Defence of doctoral thesis in the field of applied physics, M.Sc. Aapo Poskela
Dye solar cells are an emerging third generation photovoltaic technology with advantages such as low production costs and adjustable aesthetics through multiple dye colors. They also excel in low-light conditions, which makes them an excellent choice for indoor and building-integrated applications. The largest obstacle for large-scale commercial success of dye solar cells is their lifetime. While dye solar cells have been recorded to reach over 10,000 hours of stable operation, simultaneously achieving high efficiency, long lifetime and low production costs is proving to be a challenge.
The overall purpose of the thesis is to give a comprehensive overview of dye solar cell stability research by discussing how different aging conditions and materials impact the lifetime of dye solar cell devices, and by providing insight into aging methodology itself. Currently, dye solar cell stability research appears to lack standardized methods and rules and the goal of the thesis is to help inform forming of such standards.
Most stability studies age the dye solar cell samples in open circuit. While unrealistic, the findings of this thesis demonstrate that the degradation behavior in open circuit is similar to the degradation in cells connected to a load. Thus, open circuit aging is good approximation when lacking more sophisticated aging equipment. Another important aspect that was considered was the role of UV light in dye solar cell degradation. Many studies age dye solar cells with a light spectrum without a UV component, while assuming that a UV filter will protect the samples adequately in outdoor use. This thesis demonstrates that even a state-of-the-art UV filter does not remove enough UV to prevent significant increase in degradation rate, which means that UV should be considered in all stability research. The thesis also includes three separate case stability studies: the first outdoor stability study of dye solar cells in harsh outdoor conditions, the effect of electrolyte soaked nanocellulose films to the performance and stability of dye solar cells and comparison between stability of platinum and PEDOT catalyst layers.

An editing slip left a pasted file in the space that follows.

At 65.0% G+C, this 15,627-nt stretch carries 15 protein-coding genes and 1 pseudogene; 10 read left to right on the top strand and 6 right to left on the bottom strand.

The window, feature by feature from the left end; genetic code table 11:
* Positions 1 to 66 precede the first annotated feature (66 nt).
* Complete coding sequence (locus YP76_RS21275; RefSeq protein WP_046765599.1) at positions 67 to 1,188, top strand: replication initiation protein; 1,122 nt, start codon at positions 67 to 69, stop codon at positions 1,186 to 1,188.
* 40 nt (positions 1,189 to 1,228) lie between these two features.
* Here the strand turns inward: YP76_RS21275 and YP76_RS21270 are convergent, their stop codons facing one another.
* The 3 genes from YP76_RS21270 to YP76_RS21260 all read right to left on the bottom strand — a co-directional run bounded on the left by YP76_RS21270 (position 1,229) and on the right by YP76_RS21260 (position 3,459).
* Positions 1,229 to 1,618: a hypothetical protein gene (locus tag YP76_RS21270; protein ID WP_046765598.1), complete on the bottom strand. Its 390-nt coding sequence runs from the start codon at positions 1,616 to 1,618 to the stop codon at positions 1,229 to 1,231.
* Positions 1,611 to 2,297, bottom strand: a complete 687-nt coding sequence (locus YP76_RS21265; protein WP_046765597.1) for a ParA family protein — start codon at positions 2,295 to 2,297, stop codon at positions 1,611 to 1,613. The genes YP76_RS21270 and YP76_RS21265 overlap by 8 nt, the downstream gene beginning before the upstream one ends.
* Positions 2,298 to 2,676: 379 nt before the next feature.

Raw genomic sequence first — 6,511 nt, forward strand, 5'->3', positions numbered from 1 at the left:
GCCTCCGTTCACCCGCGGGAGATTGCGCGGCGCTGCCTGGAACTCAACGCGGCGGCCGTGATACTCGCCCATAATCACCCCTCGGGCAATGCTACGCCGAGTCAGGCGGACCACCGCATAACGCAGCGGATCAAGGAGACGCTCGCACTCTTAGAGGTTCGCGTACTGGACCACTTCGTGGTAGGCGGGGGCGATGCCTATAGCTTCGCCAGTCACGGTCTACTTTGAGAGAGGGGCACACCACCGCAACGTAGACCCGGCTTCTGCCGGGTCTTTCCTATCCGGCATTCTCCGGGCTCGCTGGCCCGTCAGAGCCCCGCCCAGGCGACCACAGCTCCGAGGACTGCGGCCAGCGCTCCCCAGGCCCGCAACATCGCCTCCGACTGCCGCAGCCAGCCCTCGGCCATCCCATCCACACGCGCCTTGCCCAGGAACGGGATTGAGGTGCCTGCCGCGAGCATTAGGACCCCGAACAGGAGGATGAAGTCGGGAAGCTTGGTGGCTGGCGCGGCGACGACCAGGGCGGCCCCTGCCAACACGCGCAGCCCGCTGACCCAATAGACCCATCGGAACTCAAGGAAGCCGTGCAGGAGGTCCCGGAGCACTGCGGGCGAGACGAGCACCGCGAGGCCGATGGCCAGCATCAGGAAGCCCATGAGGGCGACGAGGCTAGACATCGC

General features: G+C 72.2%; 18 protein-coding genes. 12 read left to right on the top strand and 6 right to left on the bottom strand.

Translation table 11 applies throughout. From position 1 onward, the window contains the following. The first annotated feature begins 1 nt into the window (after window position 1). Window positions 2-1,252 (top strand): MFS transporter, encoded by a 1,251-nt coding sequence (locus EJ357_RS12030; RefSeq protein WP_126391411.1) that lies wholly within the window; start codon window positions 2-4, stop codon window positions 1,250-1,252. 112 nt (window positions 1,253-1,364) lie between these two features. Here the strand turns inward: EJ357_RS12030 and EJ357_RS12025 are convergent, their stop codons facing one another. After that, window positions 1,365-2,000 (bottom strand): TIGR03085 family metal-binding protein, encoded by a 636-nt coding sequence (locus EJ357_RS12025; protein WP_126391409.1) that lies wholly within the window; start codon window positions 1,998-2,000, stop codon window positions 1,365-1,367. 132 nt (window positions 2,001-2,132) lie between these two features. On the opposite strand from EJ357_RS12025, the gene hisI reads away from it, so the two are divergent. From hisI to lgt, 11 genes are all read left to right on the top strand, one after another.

The findings of this thesis suggest that stability research practices in the field of dye solar cells should be reviewed and standardized, enabling comparison between results of different research groups.
Opponent is Professor Aldo di Carlo, University of Rome "Tor Vergata", Italy
Custos is Professor Peter Lund, Aalto University School of Science, Department of Applied Physics
Contact details of the doctoral student: [email protected]
The public defence will be organised via Zoom. Link to the event
The dissertation is publicly displayed 10 days before the defence in the publication archive Aaltodoc of Aalto University